Critical Tools for a Healthy Liver: Curcumin (from Turmeric)

This is part of our ongoing The Best Kept Secrets to Healthy Aging spotlight. Each week, we will be posting some of the great information that’s packed into our book, The Best Kept Secrets to Healthy Aging.

Today’s topic:
Critical Tools for a Healthy Liver: Curcumin (from Turmeric)

Curcuminoids are phytonutrients from turmeric that are responsible for the brilliant orange color of this culinary and medicinal spice. They have tremendous antioxidant properties and have been used for centuries as components of liver-supportive formulas in the Ayurvedic tradition. Several studies, performed in the laboratory and in living organisms, confirm the ability of curcumin to protect the liver against damage caused by hepatotoxic chemicals.18 It seems that curcumin has the ability to upregulate the function of several antioxidant enzymes, which facilitate protection of liver cells against free radical damage. Studies also show that curcumin activates the essential detoxifying enzyme glutathoine-s-transferase, which facilitates phase II detoxification activities, including conjugation of several chemical compounds with glutathione, leading to their elimination from the body.19 Being a powerful antioxidant stimulator, curcumin is a useful compound for liver health and function.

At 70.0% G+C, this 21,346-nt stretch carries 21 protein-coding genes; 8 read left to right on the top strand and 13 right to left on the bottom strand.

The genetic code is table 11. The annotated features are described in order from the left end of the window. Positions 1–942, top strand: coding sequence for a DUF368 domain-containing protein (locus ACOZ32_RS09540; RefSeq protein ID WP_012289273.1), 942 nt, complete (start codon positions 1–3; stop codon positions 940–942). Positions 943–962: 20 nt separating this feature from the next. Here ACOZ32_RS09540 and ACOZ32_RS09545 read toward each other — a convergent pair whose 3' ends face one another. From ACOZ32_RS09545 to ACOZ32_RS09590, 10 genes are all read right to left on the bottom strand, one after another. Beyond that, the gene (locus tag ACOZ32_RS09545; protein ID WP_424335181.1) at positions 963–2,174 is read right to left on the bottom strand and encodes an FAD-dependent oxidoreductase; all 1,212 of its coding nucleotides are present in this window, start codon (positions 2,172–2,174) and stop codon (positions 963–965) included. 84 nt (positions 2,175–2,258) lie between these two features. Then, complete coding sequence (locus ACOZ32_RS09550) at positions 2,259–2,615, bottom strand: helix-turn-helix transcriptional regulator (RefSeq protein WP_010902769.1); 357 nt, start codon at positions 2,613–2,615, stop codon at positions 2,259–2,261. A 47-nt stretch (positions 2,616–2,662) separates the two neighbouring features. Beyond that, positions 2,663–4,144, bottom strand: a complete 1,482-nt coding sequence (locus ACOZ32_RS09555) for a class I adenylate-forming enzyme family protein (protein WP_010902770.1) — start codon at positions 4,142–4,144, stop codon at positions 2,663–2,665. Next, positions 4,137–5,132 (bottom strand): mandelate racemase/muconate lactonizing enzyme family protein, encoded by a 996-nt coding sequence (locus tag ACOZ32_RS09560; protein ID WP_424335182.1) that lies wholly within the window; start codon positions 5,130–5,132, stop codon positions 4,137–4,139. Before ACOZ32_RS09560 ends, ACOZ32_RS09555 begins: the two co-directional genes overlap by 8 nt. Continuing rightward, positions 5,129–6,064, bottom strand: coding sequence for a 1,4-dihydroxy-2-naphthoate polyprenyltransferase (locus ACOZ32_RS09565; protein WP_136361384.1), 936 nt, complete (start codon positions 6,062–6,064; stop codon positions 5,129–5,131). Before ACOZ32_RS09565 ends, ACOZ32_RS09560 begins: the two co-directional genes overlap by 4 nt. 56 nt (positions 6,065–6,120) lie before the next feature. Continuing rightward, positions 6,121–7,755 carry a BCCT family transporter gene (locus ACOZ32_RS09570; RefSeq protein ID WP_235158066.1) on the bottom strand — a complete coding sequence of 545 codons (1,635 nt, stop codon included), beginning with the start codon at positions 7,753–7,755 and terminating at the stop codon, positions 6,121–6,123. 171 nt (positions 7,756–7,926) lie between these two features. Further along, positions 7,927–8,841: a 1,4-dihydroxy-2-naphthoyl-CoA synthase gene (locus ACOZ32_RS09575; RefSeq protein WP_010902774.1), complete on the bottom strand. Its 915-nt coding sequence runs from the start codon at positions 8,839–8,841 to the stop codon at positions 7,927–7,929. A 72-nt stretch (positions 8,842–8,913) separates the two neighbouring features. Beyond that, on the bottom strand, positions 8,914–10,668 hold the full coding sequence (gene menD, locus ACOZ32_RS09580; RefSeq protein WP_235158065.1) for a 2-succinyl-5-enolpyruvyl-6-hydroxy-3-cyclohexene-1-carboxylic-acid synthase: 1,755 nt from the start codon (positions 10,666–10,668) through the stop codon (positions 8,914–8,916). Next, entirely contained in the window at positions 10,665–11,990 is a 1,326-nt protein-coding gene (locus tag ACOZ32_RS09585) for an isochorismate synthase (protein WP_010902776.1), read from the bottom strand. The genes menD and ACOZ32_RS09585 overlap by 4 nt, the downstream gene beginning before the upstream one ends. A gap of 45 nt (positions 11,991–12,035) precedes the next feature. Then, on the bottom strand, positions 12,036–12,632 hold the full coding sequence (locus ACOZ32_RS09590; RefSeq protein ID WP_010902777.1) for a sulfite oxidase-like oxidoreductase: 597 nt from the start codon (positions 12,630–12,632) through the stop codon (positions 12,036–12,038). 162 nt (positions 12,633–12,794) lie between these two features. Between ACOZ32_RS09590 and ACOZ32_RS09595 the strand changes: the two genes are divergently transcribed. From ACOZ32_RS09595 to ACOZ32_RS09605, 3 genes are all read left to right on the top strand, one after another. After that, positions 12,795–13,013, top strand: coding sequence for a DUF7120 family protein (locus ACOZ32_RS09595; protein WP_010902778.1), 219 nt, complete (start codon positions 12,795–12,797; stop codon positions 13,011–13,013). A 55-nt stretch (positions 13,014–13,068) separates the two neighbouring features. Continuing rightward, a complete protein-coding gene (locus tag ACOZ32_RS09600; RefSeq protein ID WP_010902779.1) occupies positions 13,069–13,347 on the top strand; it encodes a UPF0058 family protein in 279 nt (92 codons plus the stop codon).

Supporting liver function by eating right, limiting alcohol, avoiding tobacco smoke, and providing it the critical nutrients and cofactors it needs to keep functioning at a high level can ensure that it will give you its best effort in keeping you healthy and fit.

Next Best Kept Secrets to Healthy Aging topic:
Brain Health – Maintain a Sharp Mind and Support Cognitive Function

18. Farombi EO, Shrotriya S, Na HK, Kim SH, Surh YJ. Curcumin attenuates dimethylnitrosamine-induced liver injury in rats through Nrf2-mediated induction of heme oxygenase-1. Food Chem Toxicol 2008;46(4):1279-87.
19. Nishinaka T, Ichijo Y, Ito M, Kimura M, Katsuyama M, Iwata K, Miura T, Terada T, Yabe-Nishimura C. Curcumin activates human glutathione S-transferase P1 expression through antioxidant response element. Toxicol Lett. 2007;170(3):238-47.

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